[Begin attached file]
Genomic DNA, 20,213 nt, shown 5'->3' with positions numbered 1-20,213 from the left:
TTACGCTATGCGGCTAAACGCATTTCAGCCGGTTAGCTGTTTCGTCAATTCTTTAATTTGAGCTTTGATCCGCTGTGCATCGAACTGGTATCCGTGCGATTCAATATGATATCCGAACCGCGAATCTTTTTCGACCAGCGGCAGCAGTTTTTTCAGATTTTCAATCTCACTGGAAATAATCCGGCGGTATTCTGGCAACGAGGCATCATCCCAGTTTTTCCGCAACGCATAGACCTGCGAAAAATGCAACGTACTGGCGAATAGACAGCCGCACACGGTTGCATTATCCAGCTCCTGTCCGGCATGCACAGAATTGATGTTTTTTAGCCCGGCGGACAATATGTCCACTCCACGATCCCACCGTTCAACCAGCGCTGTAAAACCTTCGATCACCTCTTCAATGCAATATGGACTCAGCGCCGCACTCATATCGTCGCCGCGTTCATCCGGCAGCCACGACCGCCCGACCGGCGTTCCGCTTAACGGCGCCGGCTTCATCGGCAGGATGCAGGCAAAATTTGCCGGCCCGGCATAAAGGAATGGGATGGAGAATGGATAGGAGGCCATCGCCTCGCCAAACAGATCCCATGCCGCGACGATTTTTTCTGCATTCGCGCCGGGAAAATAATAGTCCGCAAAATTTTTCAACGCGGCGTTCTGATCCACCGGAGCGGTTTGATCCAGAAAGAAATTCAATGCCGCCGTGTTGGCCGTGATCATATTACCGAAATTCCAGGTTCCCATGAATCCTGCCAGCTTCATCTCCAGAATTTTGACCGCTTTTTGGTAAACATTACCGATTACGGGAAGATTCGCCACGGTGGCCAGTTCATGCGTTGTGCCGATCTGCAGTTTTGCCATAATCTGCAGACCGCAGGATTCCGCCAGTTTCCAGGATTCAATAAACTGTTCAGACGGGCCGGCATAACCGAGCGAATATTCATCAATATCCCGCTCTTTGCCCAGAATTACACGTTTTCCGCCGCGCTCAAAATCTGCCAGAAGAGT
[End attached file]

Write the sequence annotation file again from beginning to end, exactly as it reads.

Genomic DNA, 20,213 nt, shown 5'->3' with positions numbered 1-20,213 from the left:
TTACGCTATGCGGCTAAACGCATTTCAGCCGGTTAGCTGTTTCGTCAATTCTTTAATTTGAGCTTTGATCCGCTGTGCATCGAACTGGTATCCGTGCGATTCAATATGATATCCGAACCGCGAATCTTTTTCGACCAGCGGCAGCAGTTTTTTCAGATTTTCAATCTCACTGGAAATAATCCGGCGGTATTCTGGCAACGAGGCATCATCCCAGTTTTTCCGCAACGCATAGACCTGCGAAAAATGCAACGTACTGGCGAATAGACAGCCGCACACGGTTGCATTATCCAGCTCCTGTCCGGCATGCACAGAATTGATGTTTTTTAGCCCGGCGGACAATATGTCCACTCCACGATCCCACCGTTCAACCAGCGCTGTAAAACCTTCGATCACCTCTTCAATGCAATATGGACTCAGCGCCGCACTCATATCGTCGCCGCGTTCATCCGGCAGCCACGACCGCCCGACCGGCGTTCCGCTTAACGGCGCCGGCTTCATCGGCAGGATGCAGGCAAAATTTGCCGGCCCGGCATAAAGGAATGGGATGGAGAATGGATAGGAGGCCATCGCCTCGCCAAACAGATCCCATGCCGCGACGATTTTTTCTGCATTCGCGCCGGGAAAATAATAGTCCGCAAAATTTTTCAACGCGGCGTTCTGATCCACCGGAGCGGTTTGATCCAGAAAGAAATTCAATGCCGCCGTGTTGGCCGTGATCATATTACCGAAATTCCAGGTTCCCATGAATCCTGCCAGCTTCATCTCCAGAATTTTGACCGCTTTTTGGTAAACATTACCGATTACGGGAAGATTCGCCACGGTGGCCAGTTCATGCGTTGTGCCGATCTGCAGTTTTGCCATAATCTGCAGACCGCAGGATTCCGCCAGTTTCCAGGATTCAATAAACTGTTCAGACGGGCCGGCATAACCGAGCGAATATTCATCAATATCCCGCTCTTTGCCCAGAATTACACGTTTTCCGCCGCGCTCAAAATCTGCCAGAAGAGT